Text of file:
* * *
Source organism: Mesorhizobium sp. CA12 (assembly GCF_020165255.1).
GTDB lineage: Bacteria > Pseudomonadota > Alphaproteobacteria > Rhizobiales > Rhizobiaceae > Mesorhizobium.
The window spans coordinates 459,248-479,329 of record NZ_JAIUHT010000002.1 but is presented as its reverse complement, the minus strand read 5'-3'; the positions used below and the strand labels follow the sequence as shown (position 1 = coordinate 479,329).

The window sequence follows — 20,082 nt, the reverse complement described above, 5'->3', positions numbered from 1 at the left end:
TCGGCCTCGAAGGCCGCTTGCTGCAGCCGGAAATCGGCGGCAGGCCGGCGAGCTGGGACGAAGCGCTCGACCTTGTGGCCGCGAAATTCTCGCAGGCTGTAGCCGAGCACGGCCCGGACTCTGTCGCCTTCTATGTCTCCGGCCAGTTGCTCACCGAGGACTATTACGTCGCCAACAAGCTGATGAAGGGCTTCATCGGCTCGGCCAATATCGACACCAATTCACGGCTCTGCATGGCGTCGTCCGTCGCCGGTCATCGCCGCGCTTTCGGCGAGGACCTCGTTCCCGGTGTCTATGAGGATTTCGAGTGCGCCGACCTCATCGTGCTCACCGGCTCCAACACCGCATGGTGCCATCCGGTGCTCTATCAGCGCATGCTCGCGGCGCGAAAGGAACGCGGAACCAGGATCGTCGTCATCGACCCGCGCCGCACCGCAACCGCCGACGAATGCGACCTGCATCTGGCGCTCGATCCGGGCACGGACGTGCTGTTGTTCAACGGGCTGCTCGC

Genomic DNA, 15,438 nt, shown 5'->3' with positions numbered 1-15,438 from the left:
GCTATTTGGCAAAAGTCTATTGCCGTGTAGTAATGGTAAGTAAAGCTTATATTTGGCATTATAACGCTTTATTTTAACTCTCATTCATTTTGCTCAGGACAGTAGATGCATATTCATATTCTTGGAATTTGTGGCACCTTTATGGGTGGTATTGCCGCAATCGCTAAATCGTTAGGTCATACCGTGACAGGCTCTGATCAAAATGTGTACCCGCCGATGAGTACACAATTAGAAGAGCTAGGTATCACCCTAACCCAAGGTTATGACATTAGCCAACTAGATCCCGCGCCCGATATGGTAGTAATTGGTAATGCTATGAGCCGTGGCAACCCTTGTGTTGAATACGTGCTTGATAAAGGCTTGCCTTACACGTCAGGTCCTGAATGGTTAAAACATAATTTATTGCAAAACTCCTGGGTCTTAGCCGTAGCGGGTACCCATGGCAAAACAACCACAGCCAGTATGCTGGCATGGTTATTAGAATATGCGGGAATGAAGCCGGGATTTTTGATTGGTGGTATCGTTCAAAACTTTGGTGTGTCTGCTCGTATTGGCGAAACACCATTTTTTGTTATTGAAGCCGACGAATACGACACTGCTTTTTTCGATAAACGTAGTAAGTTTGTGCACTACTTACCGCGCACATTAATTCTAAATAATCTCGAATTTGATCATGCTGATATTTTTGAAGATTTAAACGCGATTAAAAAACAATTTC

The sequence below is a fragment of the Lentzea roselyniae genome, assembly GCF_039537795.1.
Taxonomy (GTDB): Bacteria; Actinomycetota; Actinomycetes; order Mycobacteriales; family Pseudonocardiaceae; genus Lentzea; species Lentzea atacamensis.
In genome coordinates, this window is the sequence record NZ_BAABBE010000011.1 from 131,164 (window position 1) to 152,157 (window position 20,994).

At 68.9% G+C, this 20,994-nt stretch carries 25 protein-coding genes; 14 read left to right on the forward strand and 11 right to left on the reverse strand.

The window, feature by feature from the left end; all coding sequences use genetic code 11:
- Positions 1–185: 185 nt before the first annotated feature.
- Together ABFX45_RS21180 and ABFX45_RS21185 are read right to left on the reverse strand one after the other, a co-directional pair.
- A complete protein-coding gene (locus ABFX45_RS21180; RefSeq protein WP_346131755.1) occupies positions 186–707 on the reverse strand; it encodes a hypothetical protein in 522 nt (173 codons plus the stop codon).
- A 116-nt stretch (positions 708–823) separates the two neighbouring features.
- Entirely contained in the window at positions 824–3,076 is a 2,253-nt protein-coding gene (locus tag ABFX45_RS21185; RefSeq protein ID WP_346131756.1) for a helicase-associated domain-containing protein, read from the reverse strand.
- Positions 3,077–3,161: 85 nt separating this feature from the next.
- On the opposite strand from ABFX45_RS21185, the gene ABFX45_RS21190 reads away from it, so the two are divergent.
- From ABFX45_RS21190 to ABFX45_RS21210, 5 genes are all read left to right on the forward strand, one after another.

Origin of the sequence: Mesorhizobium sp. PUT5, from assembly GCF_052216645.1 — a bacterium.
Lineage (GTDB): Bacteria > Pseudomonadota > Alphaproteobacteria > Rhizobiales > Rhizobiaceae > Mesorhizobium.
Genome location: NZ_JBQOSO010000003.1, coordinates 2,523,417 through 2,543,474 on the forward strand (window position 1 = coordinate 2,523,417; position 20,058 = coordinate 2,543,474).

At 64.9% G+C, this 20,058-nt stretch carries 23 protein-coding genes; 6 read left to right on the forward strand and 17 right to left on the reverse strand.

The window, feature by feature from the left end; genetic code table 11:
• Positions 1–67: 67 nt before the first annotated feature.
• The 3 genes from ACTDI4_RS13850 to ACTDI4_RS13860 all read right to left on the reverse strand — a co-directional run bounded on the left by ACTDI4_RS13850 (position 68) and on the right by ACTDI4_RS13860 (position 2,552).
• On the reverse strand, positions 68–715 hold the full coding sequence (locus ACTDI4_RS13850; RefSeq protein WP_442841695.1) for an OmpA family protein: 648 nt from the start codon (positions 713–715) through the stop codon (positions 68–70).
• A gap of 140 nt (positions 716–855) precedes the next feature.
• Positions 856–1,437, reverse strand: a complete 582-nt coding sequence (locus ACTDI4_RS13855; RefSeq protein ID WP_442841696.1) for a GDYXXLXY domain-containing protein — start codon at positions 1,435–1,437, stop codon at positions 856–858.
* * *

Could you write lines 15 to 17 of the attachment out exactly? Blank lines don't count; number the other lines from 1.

- A complete protein-coding gene (locus ABFX45_RS21180; RefSeq protein WP_346131755.1) occupies positions 186–707 on the reverse strand; it encodes a hypothetical protein in 522 nt (173 codons plus the stop codon).
- A 116-nt stretch (positions 708–823) separates the two neighbouring features.
- Entirely contained in the window at positions 824–3,076 is a 2,253-nt protein-coding gene (locus tag ABFX45_RS21185; RefSeq protein ID WP_346131756.1) for a helicase-associated domain-containing protein, read from the reverse strand.